7. Schoolhouse Beach Park

Schoolhouse Beach Park is located a ferry ride away on Washington Island. It’s a beach with a difference, as instead of sand its shoreline consists of smooth limestone rocks. A geological marvel, there’s apparently only four other similar beaches in the entire world. Locals and visitors alike flock to the beach in summer, as the water is clear, calm and perfect for swimming. Schoolhouse Beach Park has a marked swimming area with a diving raft.

Eagle Bluff Lighthouse
Courtesy of Wikipedia

8. Eagle Bluff Lighthouse

Nicknamed ‘The Guardian of the Strawberry Channel,’ Eagle Bluff Lighthouse was built in 1868. Located in the previously mentioned Peninsula State Park, today the lighthouse operates as a museum. Visitors can take guided tours and learn what life would have been like for the lighthouse keepers. It’s actually the only lighthouse in Door County that offers guided tours, thanks to the local historical society. Eagle Bluff Lighthouse is open from mid-May until late October.

Door County Maritime Museum
By J. Stephen Conn

9. Door County Maritime Museum

Door County Maritime Museum has three museum sites spread across the peninsula. There’s maritime museums in Sturgeon Bay and Gills Rock, as well as Cana Island Lighthouse. The maritime museum located on Sturgeon Bay’s historic waterfront features exhibits on the region’s lighthouses (and lighthouse keepers), shipbuilding companies, and shipwrecks. There’s even a restored tugboat on display that served the US Army in World War II. At Gills Rock, you will find an interesting exhibit on the pirates of the Great Lakes.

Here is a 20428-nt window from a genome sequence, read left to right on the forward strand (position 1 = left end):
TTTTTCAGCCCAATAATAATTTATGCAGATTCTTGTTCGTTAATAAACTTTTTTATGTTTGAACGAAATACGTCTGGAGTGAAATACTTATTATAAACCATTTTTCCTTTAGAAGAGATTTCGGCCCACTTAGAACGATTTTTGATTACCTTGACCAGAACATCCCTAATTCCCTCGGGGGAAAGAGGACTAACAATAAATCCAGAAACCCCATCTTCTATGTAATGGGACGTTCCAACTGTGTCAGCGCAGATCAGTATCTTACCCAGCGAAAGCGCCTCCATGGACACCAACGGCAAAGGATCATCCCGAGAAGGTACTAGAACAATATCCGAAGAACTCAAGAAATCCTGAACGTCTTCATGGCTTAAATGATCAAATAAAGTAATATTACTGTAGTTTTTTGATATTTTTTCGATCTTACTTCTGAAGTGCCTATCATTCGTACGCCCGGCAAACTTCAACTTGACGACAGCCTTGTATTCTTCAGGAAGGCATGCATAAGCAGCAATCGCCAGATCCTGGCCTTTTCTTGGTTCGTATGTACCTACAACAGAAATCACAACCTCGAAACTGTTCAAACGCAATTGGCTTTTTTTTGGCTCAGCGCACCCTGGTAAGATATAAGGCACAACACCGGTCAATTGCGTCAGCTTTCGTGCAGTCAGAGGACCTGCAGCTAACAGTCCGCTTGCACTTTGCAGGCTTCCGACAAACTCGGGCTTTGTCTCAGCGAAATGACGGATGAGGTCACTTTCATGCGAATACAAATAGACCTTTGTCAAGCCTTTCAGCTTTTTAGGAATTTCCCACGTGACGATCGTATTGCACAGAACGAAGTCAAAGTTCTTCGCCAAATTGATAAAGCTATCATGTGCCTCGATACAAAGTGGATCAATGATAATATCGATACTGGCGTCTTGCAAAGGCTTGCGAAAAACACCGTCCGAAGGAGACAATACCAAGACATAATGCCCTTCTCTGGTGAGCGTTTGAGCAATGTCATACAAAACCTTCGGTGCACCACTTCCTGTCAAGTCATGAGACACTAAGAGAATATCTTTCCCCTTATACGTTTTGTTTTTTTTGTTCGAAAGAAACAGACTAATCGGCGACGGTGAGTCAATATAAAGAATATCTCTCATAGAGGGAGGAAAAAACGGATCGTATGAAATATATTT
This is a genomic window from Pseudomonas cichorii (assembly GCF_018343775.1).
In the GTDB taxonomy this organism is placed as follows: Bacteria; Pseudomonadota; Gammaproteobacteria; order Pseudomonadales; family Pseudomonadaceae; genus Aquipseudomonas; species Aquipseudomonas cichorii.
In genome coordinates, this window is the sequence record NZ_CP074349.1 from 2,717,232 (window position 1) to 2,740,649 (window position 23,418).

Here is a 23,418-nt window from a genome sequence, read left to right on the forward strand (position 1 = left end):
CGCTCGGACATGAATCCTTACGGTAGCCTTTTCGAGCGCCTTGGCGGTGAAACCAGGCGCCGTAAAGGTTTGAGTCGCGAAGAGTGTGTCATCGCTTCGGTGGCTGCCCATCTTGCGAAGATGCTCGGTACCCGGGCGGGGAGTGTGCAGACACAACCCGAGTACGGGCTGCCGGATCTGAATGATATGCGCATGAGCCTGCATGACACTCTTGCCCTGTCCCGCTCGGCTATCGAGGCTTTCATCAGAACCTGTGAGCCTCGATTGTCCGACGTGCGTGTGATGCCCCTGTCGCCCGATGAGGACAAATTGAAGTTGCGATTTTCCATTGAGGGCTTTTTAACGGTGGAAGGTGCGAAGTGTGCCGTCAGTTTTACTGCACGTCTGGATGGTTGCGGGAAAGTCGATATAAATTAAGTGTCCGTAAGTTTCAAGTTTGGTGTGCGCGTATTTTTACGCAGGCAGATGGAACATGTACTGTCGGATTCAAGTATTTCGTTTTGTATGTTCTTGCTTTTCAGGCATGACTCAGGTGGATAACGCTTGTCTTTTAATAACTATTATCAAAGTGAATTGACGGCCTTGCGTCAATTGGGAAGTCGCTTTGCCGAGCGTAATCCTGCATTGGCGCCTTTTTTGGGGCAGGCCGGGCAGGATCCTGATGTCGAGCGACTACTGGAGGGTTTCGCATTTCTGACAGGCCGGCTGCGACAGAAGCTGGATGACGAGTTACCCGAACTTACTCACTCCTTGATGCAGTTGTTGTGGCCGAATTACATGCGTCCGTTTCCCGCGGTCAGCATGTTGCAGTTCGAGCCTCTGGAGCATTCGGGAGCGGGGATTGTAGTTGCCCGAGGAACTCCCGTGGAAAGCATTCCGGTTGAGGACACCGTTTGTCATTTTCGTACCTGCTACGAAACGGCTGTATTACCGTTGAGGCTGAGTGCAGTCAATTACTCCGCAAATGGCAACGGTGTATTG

Door County Historical Museum
Courtesy of Door County Historical Museum and Archives

10. Door County Historical Museum

The Chicago Tribune named Door County Historical Museum the ‘Best Small Museum in the Midwest.’ Open from May until October, it’s one of the best free things to do in Door County. It features displays on the area’s unique history, and a native wildlife exhibit by renowned taxidermist, Mike Orthober. The museum also has a replica fire station that houses three restored trucks and fire-fighting artifacts. Children will love to sit in the 1920s Oldsmobile on display.